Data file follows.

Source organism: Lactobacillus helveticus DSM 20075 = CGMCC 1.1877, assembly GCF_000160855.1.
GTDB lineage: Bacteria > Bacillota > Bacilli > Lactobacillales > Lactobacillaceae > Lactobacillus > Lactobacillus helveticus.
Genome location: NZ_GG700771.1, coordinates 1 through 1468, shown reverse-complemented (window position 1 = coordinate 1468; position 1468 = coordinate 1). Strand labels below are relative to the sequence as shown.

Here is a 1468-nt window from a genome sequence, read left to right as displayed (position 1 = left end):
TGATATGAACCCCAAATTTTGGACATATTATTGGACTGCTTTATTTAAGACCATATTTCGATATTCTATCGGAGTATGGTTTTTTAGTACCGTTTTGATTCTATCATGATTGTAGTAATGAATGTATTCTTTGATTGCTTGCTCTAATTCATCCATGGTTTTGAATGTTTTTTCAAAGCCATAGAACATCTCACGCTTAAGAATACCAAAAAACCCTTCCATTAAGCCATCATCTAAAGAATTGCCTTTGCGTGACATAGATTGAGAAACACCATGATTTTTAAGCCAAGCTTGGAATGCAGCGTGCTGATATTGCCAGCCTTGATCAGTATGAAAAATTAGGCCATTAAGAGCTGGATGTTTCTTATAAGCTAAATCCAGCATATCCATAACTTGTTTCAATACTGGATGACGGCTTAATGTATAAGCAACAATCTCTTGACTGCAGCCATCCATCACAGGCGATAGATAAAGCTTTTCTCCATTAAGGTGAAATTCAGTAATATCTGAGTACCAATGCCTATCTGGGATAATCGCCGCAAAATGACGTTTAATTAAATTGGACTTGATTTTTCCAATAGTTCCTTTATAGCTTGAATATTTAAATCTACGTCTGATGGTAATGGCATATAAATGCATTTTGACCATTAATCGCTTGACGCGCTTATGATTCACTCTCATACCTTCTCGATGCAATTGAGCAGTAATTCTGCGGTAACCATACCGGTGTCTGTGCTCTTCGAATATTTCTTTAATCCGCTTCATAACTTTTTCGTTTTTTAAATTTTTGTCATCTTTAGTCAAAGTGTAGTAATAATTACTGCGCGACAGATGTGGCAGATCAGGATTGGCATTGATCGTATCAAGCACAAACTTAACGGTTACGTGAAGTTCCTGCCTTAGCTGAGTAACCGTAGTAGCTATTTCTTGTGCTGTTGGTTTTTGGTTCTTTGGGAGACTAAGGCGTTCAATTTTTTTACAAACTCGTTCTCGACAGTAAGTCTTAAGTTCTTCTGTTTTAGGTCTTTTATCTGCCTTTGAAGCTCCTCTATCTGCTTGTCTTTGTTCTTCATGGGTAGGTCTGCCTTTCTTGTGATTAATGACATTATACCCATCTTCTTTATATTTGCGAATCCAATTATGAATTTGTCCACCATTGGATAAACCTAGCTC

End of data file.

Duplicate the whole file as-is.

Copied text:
Source organism: Lactobacillus helveticus DSM 20075 = CGMCC 1.1877, assembly GCF_000160855.1.
GTDB lineage: Bacteria > Bacillota > Bacilli > Lactobacillales > Lactobacillaceae > Lactobacillus > Lactobacillus helveticus.
Genome location: NZ_GG700771.1, coordinates 1 through 1468, shown reverse-complemented (window position 1 = coordinate 1468; position 1468 = coordinate 1). Strand labels below are relative to the sequence as shown.

Here is a 1468-nt window from a genome sequence, read left to right as displayed (position 1 = left end):
TGATATGAACCCCAAATTTTGGACATATTATTGGACTGCTTTATTTAAGACCATATTTCGATATTCTATCGGAGTATGGTTTTTTAGTACCGTTTTGATTCTATCATGATTGTAGTAATGAATGTATTCTTTGATTGCTTGCTCTAATTCATCCATGGTTTTGAATGTTTTTTCAAAGCCATAGAACATCTCACGCTTAAGAATACCAAAAAACCCTTCCATTAAGCCATCATCTAAAGAATTGCCTTTGCGTGACATAGATTGAGAAACACCATGATTTTTAAGCCAAGCTTGGAATGCAGCGTGCTGATATTGCCAGCCTTGATCAGTATGAAAAATTAGGCCATTAAGAGCTGGATGTTTCTTATAAGCTAAATCCAGCATATCCATAACTTGTTTCAATACTGGATGACGGCTTAATGTATAAGCAACAATCTCTTGACTGCAGCCATCCATCACAGGCGATAGATAAAGCTTTTCTCCATTAAGGTGAAATTCAGTAATATCTGAGTACCAATGCCTATCTGGGATAATCGCCGCAAAATGACGTTTAATTAAATTGGACTTGATTTTTCCAATAGTTCCTTTATAGCTTGAATATTTAAATCTACGTCTGATGGTAATGGCATATAAATGCATTTTGACCATTAATCGCTTGACGCGCTTATGATTCACTCTCATACCTTCTCGATGCAATTGAGCAGTAATTCTGCGGTAACCATACCGGTGTCTGTGCTCTTCGAATATTTCTTTAATCCGCTTCATAACTTTTTCGTTTTTTAAATTTTTGTCATCTTTAGTCAAAGTGTAGTAATAATTACTGCGCGACAGATGTGGCAGATCAGGATTGGCATTGATCGTATCAAGCACAAACTTAACGGTTACGTGAAGTTCCTGCCTTAGCTGAGTAACCGTAGTAGCTATTTCTTGTGCTGTTGGTTTTTGGTTCTTTGGGAGACTAAGGCGTTCAATTTTTTTACAAACTCGTTCTCGACAGTAAGTCTTAAGTTCTTCTGTTTTAGGTCTTTTATCTGCCTTTGAAGCTCCTCTATCTGCTTGTCTTTGTTCTTCATGGGTAGGTCTGCCTTTCTTGTGATTAATGACATTATACCCATCTTCTTTATATTTGCGAATCCAATTATGAATTTGTCCACCATTGGATAAACCTAGCTC